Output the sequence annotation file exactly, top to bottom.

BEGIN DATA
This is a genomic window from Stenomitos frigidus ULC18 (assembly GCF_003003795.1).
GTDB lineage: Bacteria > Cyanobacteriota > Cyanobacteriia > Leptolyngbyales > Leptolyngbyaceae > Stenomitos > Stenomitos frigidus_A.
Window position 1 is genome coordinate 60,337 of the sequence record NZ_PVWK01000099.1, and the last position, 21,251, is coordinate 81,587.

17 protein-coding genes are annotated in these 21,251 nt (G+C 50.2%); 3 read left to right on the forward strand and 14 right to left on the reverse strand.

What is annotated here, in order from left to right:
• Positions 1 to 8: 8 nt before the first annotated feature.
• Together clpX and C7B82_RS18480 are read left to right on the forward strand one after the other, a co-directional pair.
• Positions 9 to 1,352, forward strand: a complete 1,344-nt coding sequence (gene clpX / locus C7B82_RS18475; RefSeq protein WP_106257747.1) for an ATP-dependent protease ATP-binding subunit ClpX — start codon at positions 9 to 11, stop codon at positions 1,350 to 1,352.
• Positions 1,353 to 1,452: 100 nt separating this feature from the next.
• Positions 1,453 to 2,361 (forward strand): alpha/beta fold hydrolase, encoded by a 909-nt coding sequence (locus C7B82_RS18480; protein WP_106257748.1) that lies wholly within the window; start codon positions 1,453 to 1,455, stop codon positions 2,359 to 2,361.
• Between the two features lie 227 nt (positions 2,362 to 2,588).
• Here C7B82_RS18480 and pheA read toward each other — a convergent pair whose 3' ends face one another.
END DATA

This is a genomic window from Stenomitos frigidus ULC18 (assembly GCF_003003795.1).
GTDB lineage: Bacteria > Cyanobacteriota > Cyanobacteriia > Leptolyngbyales > Leptolyngbyaceae > Stenomitos > Stenomitos frigidus_A.
Window position 1 is genome coordinate 60,337 of the sequence record NZ_PVWK01000099.1, and the last position, 21,251, is coordinate 81,587.

17 protein-coding genes are annotated in these 21,251 nt (G+C 50.2%); 3 read left to right on the forward strand and 14 right to left on the reverse strand.

What is annotated here, in order from left to right:
• Positions 1 to 8: 8 nt before the first annotated feature.
• Together clpX and C7B82_RS18480 are read left to right on the forward strand one after the other, a co-directional pair.
• Positions 9 to 1,352, forward strand: a complete 1,344-nt coding sequence (gene clpX / locus C7B82_RS18475; RefSeq protein WP_106257747.1) for an ATP-dependent protease ATP-binding subunit ClpX — start codon at positions 9 to 11, stop codon at positions 1,350 to 1,352.
• Positions 1,353 to 1,452: 100 nt separating this feature from the next.
• Positions 1,453 to 2,361 (forward strand): alpha/beta fold hydrolase, encoded by a 909-nt coding sequence (locus C7B82_RS18480; protein WP_106257748.1) that lies wholly within the window; start codon positions 1,453 to 1,455, stop codon positions 2,359 to 2,361.
• Between the two features lie 227 nt (positions 2,362 to 2,588).
• Here C7B82_RS18480 and pheA read toward each other — a convergent pair whose 3' ends face one another.